Yet, Cuban doctors are more than willing to practice abroad under the sponsorship of their government. Aside from the humanitarian sentiments that may motivate them, the highly reduced 25 percent of the pay they receive for their services abroad is far better than what they would normally earn in Cuba. As Ernesto Londoño pointed out in a New York Times article on Sept. 29, 2017, about Cuban doctors in Brazil—by that time 18,000 Cuban doctors had already served in that country—the agreement of the Cuban and Brazilian authorities in 2013, allowed each Cuban doctor to receive, after their own government took its own very large slice, 2,900 reais a month, worth $1,400 in 2013 and $908 in 2017, a truly extraordinary amount when compared with, after the big salary increase in Cuba in March of 2014, 1,500 pesos, or $60 a month (at the prevailing exchange of approximately 25 Cuban national pesos or CUP to the dollar) that they would have earned at home (Havana Times, March 21, 2014). Besides making far more money than on the island, Cuban doctors in Brazil, as in many other countries they have worked, also gained access to a wide range of consumer goods unavailable at home, which they can take home when they return, an issue not mentioned by Londoño. This is another instance of people voluntarily submitting to exploitative conditions for lack of an alternative.
The Cuban government, and its defenders abroad, has often justified taking its 75 percent cut from their doctors’ work pay abroad by pointing out that this was a fair way to reimburse the state for the public expenses incurred in educating these doctors for free. In fact, however, by the government’s own reckoning, Cuban doctors are considered to have “paid back” their free education upon having completed their “social service”—contributing, immediately upon graduation, their newly acquired skills for a two year-long period, (three years for males when combined with their military service) on a full time basis, wherever the government assigns them. (A similar one year-long program has existed in Mexico, where medical education is free, for more than eighty years.) It is only after having completed their social service that doctors are free to apply to fill vacancies in their desired localities and/or according to what they consider, in relative terms, the most favorable working conditions. Yet, from the time they do their social service, they are considered state employees (private practice is illegal) and are subject to the orders and conditions unilaterally dictated by the Cuban state. That is why this system should be described as statist medicine as against socialized medicine. The latter would allow, in a democratic and socialist system, for doctors to choose to work either for non-state social organizations—like independent unions, neighborhood associations, workers councils, municipal governments-—or for the state, as part of a universal, fully comprehensive service totally financed from the public purse.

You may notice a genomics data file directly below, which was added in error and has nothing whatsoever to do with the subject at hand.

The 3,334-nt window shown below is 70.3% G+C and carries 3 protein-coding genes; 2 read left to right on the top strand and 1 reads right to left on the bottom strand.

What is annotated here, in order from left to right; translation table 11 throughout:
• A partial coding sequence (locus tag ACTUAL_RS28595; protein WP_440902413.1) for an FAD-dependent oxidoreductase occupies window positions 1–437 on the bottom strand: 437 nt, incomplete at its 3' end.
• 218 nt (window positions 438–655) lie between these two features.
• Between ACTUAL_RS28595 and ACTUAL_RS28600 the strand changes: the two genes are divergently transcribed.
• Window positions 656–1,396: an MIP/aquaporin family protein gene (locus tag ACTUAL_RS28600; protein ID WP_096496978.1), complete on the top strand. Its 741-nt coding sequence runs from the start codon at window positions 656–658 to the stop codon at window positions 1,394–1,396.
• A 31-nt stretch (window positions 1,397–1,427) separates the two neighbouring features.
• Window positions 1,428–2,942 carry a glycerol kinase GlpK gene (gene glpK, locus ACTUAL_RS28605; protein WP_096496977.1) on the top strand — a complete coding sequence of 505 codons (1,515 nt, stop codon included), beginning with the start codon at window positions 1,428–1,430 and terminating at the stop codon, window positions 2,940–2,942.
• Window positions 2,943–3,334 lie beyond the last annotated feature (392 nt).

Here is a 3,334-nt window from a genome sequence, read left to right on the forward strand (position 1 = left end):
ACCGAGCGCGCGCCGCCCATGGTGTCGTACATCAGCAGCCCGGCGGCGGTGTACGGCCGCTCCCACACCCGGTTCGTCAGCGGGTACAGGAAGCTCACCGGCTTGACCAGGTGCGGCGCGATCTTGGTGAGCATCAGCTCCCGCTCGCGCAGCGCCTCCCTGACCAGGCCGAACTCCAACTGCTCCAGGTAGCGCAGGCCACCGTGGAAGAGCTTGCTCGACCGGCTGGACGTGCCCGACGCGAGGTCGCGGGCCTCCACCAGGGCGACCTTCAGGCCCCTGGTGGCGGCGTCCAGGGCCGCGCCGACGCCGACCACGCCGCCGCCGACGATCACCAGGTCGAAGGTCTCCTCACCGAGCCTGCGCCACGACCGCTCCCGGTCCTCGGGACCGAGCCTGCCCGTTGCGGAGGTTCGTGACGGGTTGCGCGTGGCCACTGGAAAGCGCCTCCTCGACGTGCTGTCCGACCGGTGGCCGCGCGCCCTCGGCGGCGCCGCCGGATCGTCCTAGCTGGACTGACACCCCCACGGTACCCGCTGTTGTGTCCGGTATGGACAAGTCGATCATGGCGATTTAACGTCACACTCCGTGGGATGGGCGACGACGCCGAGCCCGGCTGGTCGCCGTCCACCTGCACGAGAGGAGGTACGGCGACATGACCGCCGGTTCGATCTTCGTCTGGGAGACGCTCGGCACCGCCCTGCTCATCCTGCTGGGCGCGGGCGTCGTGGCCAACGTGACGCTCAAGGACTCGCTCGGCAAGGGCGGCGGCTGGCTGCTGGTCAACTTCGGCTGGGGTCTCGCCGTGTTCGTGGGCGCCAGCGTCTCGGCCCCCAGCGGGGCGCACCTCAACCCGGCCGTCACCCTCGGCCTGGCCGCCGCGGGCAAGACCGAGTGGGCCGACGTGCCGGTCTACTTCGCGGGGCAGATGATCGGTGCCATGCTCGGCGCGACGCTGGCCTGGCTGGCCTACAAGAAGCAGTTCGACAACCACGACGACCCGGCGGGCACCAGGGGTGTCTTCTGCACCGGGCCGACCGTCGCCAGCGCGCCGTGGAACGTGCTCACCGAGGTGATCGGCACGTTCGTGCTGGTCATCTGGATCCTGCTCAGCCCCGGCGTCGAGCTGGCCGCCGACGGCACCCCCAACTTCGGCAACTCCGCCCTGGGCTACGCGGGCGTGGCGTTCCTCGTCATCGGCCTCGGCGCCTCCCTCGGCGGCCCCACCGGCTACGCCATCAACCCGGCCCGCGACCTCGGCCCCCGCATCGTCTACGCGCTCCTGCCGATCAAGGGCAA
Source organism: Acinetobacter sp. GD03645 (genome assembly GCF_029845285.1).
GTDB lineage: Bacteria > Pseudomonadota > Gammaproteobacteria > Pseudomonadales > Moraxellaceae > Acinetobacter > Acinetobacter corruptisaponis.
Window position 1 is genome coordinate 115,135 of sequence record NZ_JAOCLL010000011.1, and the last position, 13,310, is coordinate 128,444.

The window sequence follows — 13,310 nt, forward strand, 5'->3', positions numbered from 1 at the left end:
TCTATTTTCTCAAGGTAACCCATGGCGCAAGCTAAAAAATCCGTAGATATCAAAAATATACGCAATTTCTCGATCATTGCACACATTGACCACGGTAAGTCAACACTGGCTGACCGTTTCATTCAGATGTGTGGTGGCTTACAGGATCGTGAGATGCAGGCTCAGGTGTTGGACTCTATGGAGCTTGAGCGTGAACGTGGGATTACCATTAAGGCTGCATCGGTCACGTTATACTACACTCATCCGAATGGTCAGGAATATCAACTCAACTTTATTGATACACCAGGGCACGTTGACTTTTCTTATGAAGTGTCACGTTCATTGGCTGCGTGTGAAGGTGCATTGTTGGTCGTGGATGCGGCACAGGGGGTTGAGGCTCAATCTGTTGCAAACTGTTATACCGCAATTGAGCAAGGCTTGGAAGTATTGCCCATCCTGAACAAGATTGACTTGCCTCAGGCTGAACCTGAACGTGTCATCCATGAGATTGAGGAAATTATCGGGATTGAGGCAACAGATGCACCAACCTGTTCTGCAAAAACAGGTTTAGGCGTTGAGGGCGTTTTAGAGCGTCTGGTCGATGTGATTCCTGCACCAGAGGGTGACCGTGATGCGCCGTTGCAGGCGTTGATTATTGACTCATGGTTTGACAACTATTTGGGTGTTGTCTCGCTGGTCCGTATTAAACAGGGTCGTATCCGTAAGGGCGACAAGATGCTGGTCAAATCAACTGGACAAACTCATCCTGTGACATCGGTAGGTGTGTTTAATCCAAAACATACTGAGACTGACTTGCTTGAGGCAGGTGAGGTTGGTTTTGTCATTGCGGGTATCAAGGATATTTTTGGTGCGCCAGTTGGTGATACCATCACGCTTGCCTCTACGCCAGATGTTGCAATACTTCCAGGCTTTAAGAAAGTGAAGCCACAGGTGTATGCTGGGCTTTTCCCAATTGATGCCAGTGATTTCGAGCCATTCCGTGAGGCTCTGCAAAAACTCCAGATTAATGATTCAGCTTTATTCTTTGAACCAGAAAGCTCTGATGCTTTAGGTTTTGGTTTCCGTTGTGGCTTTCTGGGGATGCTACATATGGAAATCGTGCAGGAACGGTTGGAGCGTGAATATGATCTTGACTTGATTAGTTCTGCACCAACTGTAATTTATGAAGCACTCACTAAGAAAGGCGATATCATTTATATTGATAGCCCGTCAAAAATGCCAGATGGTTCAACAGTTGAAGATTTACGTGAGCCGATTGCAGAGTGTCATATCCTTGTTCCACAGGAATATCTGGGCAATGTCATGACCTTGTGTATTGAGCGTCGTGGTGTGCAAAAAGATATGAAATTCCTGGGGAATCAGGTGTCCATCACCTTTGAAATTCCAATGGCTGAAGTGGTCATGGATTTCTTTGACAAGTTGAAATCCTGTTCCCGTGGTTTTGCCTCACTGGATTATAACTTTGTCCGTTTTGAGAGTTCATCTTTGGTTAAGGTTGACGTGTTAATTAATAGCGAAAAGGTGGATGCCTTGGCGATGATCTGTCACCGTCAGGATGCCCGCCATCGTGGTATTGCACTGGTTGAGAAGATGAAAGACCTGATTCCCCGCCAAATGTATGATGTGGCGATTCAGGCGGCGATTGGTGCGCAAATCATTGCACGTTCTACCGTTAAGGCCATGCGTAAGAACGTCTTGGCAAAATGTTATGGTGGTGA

Not surprisingly, many Cuban doctors opt to desert once they are serving abroad, in spite of the difficulties and obstacles involved. Organizing independent unions to challenge Cuba’s one-party system is very risky; most people on the island —doctors included—probably don’t even consider it or believe it is a real option. Many of them deserted and obtained asylum in the United States under the Cuban Medical Professional Parole Program established by George W. Bush in 2006.This program allowed Cuban doctors stationed in other countries to obtain permanent residency in the United States and facilitated their legal practice after they had arrived in this country. By the time the program was abolished by Obama at the end of his presidency in January 2017, some 7,000 Cuban doctors had taken advantage of it. It goes without saying that—as it has been the case with the criminal U.S. economic blockade of Cuba established in 1960—the program was not created to promote the welfare of the Cuban people or to reestablish “democracy” in the island, but to attack the Cuban economy, in this case through the exacerbation of the island’s “brain drain,” in order to punish a regime that does not obey Washington’s rules of the game.